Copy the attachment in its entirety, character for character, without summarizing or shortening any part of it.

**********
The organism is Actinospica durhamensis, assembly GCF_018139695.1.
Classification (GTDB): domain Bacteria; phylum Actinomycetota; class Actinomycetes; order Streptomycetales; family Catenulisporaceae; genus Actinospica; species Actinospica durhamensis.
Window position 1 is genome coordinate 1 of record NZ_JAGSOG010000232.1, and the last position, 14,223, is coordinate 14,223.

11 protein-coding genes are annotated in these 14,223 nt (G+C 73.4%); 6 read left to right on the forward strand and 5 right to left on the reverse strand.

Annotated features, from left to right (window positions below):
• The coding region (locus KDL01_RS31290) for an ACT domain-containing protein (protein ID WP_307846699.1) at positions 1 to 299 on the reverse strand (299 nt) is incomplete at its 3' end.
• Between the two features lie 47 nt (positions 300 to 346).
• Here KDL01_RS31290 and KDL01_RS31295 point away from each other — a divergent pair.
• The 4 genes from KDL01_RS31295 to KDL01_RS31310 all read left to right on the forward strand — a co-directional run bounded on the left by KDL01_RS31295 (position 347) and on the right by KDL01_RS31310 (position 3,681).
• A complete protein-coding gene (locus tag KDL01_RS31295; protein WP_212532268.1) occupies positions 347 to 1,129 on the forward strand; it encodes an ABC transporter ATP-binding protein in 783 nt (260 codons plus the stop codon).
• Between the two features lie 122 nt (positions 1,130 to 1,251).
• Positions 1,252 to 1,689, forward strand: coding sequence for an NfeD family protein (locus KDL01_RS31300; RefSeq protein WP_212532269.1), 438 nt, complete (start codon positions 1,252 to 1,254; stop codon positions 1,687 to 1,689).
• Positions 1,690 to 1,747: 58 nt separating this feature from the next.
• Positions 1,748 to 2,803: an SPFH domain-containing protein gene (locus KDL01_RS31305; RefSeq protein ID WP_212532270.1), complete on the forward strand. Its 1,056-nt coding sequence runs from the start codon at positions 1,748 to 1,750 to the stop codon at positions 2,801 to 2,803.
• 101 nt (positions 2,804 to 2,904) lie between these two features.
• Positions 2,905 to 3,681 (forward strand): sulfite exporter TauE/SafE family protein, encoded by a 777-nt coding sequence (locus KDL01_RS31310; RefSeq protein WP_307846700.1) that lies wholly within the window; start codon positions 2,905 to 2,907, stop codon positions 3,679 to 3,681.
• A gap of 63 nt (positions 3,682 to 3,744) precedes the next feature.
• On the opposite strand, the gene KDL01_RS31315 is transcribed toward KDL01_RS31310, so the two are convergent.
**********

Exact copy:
The organism is Actinospica durhamensis, assembly GCF_018139695.1.
Classification (GTDB): domain Bacteria; phylum Actinomycetota; class Actinomycetes; order Streptomycetales; family Catenulisporaceae; genus Actinospica; species Actinospica durhamensis.
Window position 1 is genome coordinate 1 of record NZ_JAGSOG010000232.1, and the last position, 14,223, is coordinate 14,223.

11 protein-coding genes are annotated in these 14,223 nt (G+C 73.4%); 6 read left to right on the forward strand and 5 right to left on the reverse strand.

Annotated features, from left to right (window positions below):
• The coding region (locus KDL01_RS31290) for an ACT domain-containing protein (protein ID WP_307846699.1) at positions 1 to 299 on the reverse strand (299 nt) is incomplete at its 3' end.
• Between the two features lie 47 nt (positions 300 to 346).
• Here KDL01_RS31290 and KDL01_RS31295 point away from each other — a divergent pair.
• The 4 genes from KDL01_RS31295 to KDL01_RS31310 all read left to right on the forward strand — a co-directional run bounded on the left by KDL01_RS31295 (position 347) and on the right by KDL01_RS31310 (position 3,681).
• A complete protein-coding gene (locus tag KDL01_RS31295; protein WP_212532268.1) occupies positions 347 to 1,129 on the forward strand; it encodes an ABC transporter ATP-binding protein in 783 nt (260 codons plus the stop codon).
• Between the two features lie 122 nt (positions 1,130 to 1,251).
• Positions 1,252 to 1,689, forward strand: coding sequence for an NfeD family protein (locus KDL01_RS31300; RefSeq protein WP_212532269.1), 438 nt, complete (start codon positions 1,252 to 1,254; stop codon positions 1,687 to 1,689).
• Positions 1,690 to 1,747: 58 nt separating this feature from the next.
• Positions 1,748 to 2,803: an SPFH domain-containing protein gene (locus KDL01_RS31305; RefSeq protein ID WP_212532270.1), complete on the forward strand. Its 1,056-nt coding sequence runs from the start codon at positions 1,748 to 1,750 to the stop codon at positions 2,801 to 2,803.
• 101 nt (positions 2,804 to 2,904) lie between these two features.
• Positions 2,905 to 3,681 (forward strand): sulfite exporter TauE/SafE family protein, encoded by a 777-nt coding sequence (locus KDL01_RS31310; RefSeq protein WP_307846700.1) that lies wholly within the window; start codon positions 2,905 to 2,907, stop codon positions 3,679 to 3,681.
• A gap of 63 nt (positions 3,682 to 3,744) precedes the next feature.
• On the opposite strand, the gene KDL01_RS31315 is transcribed toward KDL01_RS31310, so the two are convergent.